With a capacity of 530 passengers, the new expedition ship will be ready to sail the Arctic by 2021. Image by Hurtigruten

Hurtigruten orders third ice-strengthened hybrid-battery ship

Hurtigruten continues to build cruise vessels carrying twice as many passengers as most other new-buildings in the Arctic expedition cruise business.
October 25, 2018

Hurtigruten CEO Daniel Skjeldam says the new vessel will sail to the most spectacular areas of the planet in a more sustainable and eco-friendly way than ever seen before.

With two ice-strengthened expedition cruise ship of the same kind already in pipe, Hurtigruten on Thursday announced a third ship to be built.

Hurtigruten has earlier said four new ships of the class could be built.

Among the innovative green features on the new ship are substantially larger battery packs to make expedition voyages sail even greener. The new hybrid-powered ship is expected to be delivered before the Arctic summer season 2021.

The two first ships of the kind, “Fridjof Nansen” and “Roald Amundsen” will be delivered next year. With hybrid propulsion, the ships can sail for shorter periods on batteries without any noisy-smelling diesel engines. A nice experience when sailing in between ice-flows with seals or a polar bear. Or, when approaching whales.

Hurtigruten has earlier said the vessels can sail on batteries for up to 30 minutes.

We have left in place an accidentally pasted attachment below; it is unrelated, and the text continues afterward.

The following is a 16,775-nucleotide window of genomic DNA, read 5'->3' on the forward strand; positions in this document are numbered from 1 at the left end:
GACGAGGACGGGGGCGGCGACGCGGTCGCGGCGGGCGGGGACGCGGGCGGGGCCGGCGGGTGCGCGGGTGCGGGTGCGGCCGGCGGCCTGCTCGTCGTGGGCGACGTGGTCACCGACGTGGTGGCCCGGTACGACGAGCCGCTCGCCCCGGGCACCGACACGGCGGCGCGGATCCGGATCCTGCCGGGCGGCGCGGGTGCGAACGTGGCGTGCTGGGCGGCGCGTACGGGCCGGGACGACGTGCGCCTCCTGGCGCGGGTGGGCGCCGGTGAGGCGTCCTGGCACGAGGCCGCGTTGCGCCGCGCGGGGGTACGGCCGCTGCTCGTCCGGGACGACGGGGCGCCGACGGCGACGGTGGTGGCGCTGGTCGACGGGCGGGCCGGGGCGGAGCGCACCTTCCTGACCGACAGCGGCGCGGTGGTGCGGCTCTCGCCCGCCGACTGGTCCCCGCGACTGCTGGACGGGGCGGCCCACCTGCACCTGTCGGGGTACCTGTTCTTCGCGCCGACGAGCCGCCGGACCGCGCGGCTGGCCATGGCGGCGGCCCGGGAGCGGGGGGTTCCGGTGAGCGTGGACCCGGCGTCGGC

Daniel Skjeldam. Photo: Thomas Nilsen

 “These are greener, more advanced cruise ships than the world has ever seen, and ships that will raise standards for the whole industry to follow, as we enter a new era of expedition cruising driven by sustainability,” Skjeldam says.

The Norwegian cruise-liner builds larger ships than most other aimed for Arctic waters, but Hurtigruten still says it is aimed for the expedition market. With cabins to accommodate 530 guests, the new vessel takes more than twice the passengers numbers compared with other expedition ships aimed for Arctic waters currently in pipe.

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Lindblad Expedition’s new ice-classed vessel will have 69 double-cabins, while SunStone ships will build four ice-classed ships with 80 to 95 double-cabins. French cruise-liner Ponant aims to build four Arctic expedition cruise ships sized for 184 passengers each. Australia-based Scenic is currently building its first expedition yacht for 228 passengers with planned voyages in both the Arctic and Antarctica depending on the season. Finally, Oceanwide Expedition last year started building of the 180-passenger vessel “Hondiues” said to be the strongest ice-classed vessel to sail polar regions.

Svalbard is a fast-growing expedition ship destination. Photo: Thomas Nilsen

 

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